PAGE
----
Role of definitive radiotherapy in treating patients with inoperable Merkel cell carcinoma: The Westmead Hospital experience and a review of the literature

    AUSTRALASIAN JOURNAL OF DERMATOLOGY, Issue 4 2009
    Clare SL Koh
    ABSTRACT Merkel cell carcinoma (MCC) is an uncommon aggressive primary cutaneous neuroendocrine carcinoma with a propensity to spread to regional lymph nodes and distant sites. The head and neck is the commonest site for presentation (50,60%) and recent evidence suggests patients treated with excision (to achieve a negative microscopic margin) and adjuvant wide-field radiotherapy (RTx) have an improved survival compared with surgery alone. Surgery is often not possible in elderly patients with multiple co-morbidities and in patients with advanced lesions. Definitive RTx therefore remains an option in these inoperable patients, with data to report its benefit. We report the results of eight patients with inoperable MCC treated with RTx alone between 1993 and 2007 at Westmead Hospital, Sydney, Australia, and also review the relevant literature on definitive RTx in the treatment of MCC. The median age at diagnosis was 82.5 years in five women and three men. All patients were Caucasian and none were immunosuppressed. Seven of eight patients were clinically node-positive. The mean duration of follow up was 12 months. A median dose of 50 Gy was prescribed. Seven of eight patients with inoperable MCC achieved in-field control, with most eventually relapsing distantly. Treatment-related toxicity was acceptable. In keeping with our results, other studies also report high rates of in-field locoregional control following RTx alone. These findings highlight the radioresponsiveness of advanced MCC and support a recommendation of moderate-dose RTx alone in select cases. Lower-dose palliative dose fractionation schedules (e.g. 25 Gy in five fractions) may be considered in patients of very poor performance status. [source]


    Merkel cell carcinoma (primary cutaneous neuroendocrine carcinoma): An overview on management

    AUSTRALASIAN JOURNAL OF DERMATOLOGY, Issue 3 2006
    Michael J Veness
    SUMMARY Merkel cell carcinoma is an uncommon but aggressive primary cutaneous neuroendocrine (small cell) carcinoma. There is ongoing debate regarding the optimal treatment of this disease. The early literature comprised small institutional studies with inherent weaknesses. Recent data have emerged from larger studies, including those from Australian institutions, that adds support to a multimodality approach as best practice. Despite this, the outcome for patients with unfavourable disease remains poor and in most series 25,30% of patients die as a direct result of Merkel cell carcinoma. The head and neck is the commonest site for presentation (50,60%) and wide excision (2,3 cm) of the primary lesion is usually recommended, although achieving this is often difficult within functional and cosmetic constraints. All clinically node-negative patients should be considered candidates for elective nodal treatment and those with clinical nodal disease should undergo nodal dissection and adjuvant radiotherapy. Recent evidence suggests that patients treated with surgery and adjuvant locoregional radiotherapy experience a better disease-free survival compared with those undergoing surgery alone. The role of platinum-based chemotherapy is evolving. The aim of this article is to discuss relevant issues in the management of a patient with Merkel cell carcinoma. [source]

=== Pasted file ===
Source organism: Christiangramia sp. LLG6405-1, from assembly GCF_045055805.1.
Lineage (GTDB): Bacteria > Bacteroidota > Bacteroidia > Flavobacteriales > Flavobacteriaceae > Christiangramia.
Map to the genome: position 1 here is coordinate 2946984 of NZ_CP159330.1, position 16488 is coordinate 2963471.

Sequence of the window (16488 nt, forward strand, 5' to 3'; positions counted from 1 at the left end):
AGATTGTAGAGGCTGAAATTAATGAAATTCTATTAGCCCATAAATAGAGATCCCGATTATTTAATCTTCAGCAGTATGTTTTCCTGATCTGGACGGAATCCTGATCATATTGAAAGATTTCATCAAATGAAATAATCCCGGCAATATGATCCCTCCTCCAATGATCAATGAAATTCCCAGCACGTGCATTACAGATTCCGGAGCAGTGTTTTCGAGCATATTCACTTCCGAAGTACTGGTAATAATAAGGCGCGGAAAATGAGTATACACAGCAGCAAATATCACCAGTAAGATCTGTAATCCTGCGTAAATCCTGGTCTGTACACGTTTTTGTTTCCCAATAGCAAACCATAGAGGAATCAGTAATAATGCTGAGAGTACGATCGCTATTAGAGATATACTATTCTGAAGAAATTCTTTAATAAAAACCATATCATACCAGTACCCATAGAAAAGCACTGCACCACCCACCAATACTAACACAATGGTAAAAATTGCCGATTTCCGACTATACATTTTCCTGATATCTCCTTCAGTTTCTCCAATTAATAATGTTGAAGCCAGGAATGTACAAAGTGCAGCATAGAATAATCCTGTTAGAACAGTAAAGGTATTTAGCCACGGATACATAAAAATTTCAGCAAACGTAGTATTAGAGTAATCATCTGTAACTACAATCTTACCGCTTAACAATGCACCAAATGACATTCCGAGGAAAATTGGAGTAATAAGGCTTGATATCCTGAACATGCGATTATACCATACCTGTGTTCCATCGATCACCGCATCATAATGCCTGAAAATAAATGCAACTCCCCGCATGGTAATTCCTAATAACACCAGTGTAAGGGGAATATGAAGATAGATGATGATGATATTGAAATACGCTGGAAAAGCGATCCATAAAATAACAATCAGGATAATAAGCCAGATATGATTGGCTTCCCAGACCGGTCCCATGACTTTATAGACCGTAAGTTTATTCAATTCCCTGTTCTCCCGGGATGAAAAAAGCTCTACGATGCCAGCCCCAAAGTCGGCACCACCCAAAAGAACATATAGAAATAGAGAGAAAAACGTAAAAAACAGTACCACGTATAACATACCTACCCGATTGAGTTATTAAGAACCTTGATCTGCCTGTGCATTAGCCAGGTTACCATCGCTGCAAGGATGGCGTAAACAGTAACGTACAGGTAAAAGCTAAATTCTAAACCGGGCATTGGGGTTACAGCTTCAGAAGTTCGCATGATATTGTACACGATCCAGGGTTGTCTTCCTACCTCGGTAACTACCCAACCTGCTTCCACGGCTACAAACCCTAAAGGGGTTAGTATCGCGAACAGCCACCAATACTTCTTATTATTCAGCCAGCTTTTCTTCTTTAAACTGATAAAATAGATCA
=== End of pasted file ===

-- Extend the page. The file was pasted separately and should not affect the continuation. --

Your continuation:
Invasive neuroendocrine carcinoma of the breast

    CANCER, Issue 19 2010
    A distinctive subtype of aggressive mammary carcinoma
    Abstract BACKGROUND: Neuroendocrine carcinoma (NEC) of the breast, a pathologic entity newly defined in the 2003 World Health Organization classification of tumors, is a rare type of tumor that is not well recognized or studied. The purpose of this first case-controlled study is to reveal the clinicopathologic features, therapeutic response, and outcomes of patients with NEC of the breast. METHODS: Seventy-four patients with NEC of the breast who were treated at The University of Texas M. D. Anderson Cancer Center were analyzed; 68 of them had complete clinical follow-up. Two cohorts of invasive mammary carcinoma cases were selected to pair with NEC to reveal demographic, pathologic, and clinical features at presentation, along with therapeutic response to treatment and patient outcomes. RESULTS: NEC was more likely to be estrogen receptor/progesterone receptor positive and human epidermal growth factor receptor 2 negative. Despite similar age and disease stages at presentation, NEC showed a more aggressive course than invasive ductal carcinoma, with a higher propensity for local and distant recurrence and poorer overall survival. High nuclear grade, large tumor size, and regional lymph node metastasis were significant negative prognostic factors for distant recurrence-free survival; high nuclear grade and regional lymph node metastasis were also significant negative prognostic factors for overall survival. Although endocrine therapy and radiation therapy showed a trend toward improved survival, the small number of cases in this study limited the statistical power to reveal therapeutic benefits in NEC of the breast. CONCLUSIONS: NEC is a distinct type of aggressive mammary carcinoma. Novel therapeutic approaches should be explored for this uniquely different clinical entity. Cancer 2010. © 2010 American Cancer Society. [source]


    Genetic alterations in early-stage pulmonary large cell neuroendocrine carcinoma

    CANCER, Issue 6 2004
    Kenzo Hiroshima M.D.